With sustainability now a key priority for marine equipment manufacturers, HEMEXPO President, Eleni Polychronopoulou, discusses new technology development and its impact on the maritime industry.
Recent decades have seen a dramatic acceleration in the development and adoption of new technologies. This has affected the way in which we think, both in a personal and professional capacity, and can be seen in almost every area of our lives both on land and at sea. There is no doubt that the years ahead will be a period of tremendous challenges, as technology moves faster than our imaginations can comprehend. However, at the same time we must develop and inspire the next generation to inherit a holistic approach to environmental and sustainability issues, as these will be key considerations in determining how useful new technologies really are.
Of course, recent developments in technology have proved highly significant for the shipping industry. A range of technologies are used throughout a ship’s life – from its “birth” at the shipyard, through its daily life at sea and in ports, until the end of life when it is recycled.
Concrete examples of how technology drives change in the industry and will continue to do so in the future, can be seen by a brief review of regulatory changes at IMO. From the beginning of the 2000s onwards, intersections between new technologies and new regulations have become ever more frequent: in addition to demanding better technologies for coatings, ballast water management and emissions, regulators have felt compelled to develop new rules for electronic charting, cyber security, digital safety messaging and autonomous ship technology – to name but a few.
No slowdown is expected in the coming years. Ιn this context, the entire maritime industry is changing. Green initiatives, monitoring technologies that cut fuel consumption and/or protect marine ecosystems, and environmentally friendly engines running on LNG or other alternatives such as methanol, ammonia or biofuels – all of these are maritime realities. Even zero emission battery and fuel cell technologies are moving beyond testing and into the operational phase.
Meanwhile, digitalisation and artificial intelligence are affecting the shipping industry in profound ways which will change the way the entire industry operates. For example, autonomous ship technologies are now being developed which can support safer operations by existing crews, or support remote control of some functions from ashore. Some vessels are even being tested which provide unmanned solutions to challenges posed by environmental management, marine inspection and surveying the ocean floors.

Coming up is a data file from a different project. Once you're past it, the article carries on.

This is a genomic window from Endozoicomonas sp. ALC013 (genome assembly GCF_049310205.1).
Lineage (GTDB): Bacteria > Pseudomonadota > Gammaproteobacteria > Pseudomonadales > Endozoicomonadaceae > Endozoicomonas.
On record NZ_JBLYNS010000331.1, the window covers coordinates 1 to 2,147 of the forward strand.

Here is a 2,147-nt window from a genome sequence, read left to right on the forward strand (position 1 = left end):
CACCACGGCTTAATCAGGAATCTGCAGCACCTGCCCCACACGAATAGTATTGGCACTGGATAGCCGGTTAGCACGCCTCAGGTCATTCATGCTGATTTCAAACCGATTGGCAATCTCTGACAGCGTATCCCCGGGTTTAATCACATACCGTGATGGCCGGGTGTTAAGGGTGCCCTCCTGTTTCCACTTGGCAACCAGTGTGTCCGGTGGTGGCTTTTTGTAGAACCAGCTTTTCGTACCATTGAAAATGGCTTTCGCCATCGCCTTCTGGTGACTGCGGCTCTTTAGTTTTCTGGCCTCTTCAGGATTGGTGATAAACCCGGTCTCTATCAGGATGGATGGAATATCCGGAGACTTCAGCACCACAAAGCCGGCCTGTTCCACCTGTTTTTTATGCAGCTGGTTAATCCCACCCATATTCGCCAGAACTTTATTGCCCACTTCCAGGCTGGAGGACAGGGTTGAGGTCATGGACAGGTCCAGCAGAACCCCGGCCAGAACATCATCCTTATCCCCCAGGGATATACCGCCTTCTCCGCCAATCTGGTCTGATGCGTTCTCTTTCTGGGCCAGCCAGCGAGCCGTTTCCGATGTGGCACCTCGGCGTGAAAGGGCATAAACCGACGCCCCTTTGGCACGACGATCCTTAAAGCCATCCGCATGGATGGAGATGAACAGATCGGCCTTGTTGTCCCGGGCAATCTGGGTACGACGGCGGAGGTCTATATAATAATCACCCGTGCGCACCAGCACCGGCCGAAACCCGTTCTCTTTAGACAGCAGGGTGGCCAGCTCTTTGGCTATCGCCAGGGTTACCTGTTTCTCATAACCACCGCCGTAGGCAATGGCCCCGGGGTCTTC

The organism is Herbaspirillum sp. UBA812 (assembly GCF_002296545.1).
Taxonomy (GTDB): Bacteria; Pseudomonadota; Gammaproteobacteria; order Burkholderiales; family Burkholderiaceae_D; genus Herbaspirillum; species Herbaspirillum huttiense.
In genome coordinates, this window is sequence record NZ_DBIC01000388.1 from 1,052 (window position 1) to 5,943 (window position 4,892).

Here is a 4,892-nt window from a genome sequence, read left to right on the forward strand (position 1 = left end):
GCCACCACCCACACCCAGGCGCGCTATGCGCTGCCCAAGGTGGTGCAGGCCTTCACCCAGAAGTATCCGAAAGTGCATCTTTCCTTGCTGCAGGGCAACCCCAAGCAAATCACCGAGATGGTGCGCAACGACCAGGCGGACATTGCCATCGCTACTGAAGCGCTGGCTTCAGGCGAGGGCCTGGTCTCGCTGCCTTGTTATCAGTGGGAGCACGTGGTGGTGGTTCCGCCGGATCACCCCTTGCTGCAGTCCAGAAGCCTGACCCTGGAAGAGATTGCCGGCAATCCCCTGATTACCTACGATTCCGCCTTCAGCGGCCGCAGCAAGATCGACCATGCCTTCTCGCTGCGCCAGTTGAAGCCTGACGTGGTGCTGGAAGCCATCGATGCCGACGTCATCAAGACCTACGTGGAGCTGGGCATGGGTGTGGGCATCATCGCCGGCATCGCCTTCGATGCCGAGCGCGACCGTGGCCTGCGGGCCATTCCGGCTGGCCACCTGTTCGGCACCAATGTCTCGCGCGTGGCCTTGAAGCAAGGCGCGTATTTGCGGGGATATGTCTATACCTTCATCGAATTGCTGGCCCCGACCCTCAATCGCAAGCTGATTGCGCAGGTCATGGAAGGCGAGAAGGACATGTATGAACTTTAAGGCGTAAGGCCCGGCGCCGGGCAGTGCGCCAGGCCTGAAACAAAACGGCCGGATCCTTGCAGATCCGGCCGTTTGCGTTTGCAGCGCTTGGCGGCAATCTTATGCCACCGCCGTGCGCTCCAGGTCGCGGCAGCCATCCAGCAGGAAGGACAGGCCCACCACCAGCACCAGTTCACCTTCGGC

The role of onshore personnel in ship operations has also changed. Today, onshore staff can not only monitor the weather thousands of miles away, but respond to issues with a vessel in real time. The rise of augmented reality suggests that we are only now beginning to understand the potential, for owners, class societies and crews. The development of digital twins for ships looks set to take the possibilities to another level.
We can also learn a lot from other sectors: there are a number of major projects in progress which aim to share the technological achievements of humanity in space.
The adoption of new sustainable technologies is also becoming increasingly important for investment. Companies are now rated based on environment, social and governance (ESG) criteria, and while there remains much to do to establish robust standards, I believe that a company’s ability to operate, raise capital and develop will shortly be directly intertwined with its ESG rating report.
The challenges are huge and those who talk about radical changes are not wrong. The greater the challenges are, the greater the risk. Certainly, we are in a transitional phase; there are no integrated or specific technologies that can provide solutions to all of the problems we face, while there will not be a ‘one size fits all’ solution.
However, when the stakes are very high, the chances of failing also increase. Just as owners may sometimes see associated costs as “too high”, so many marine equipment manufacturers may hesitate over “which ship to choose?”, or “which technology to develop?”
Large corporations can sometimes absorb or offset the risks, but for the majority of companies this is not possible. Therefore the only way forward is through collaboration, and for us all to work as a team and contribute to the common goal. After all, for the first time in history, the advances made by technology have in some senses brought the land and the sea together.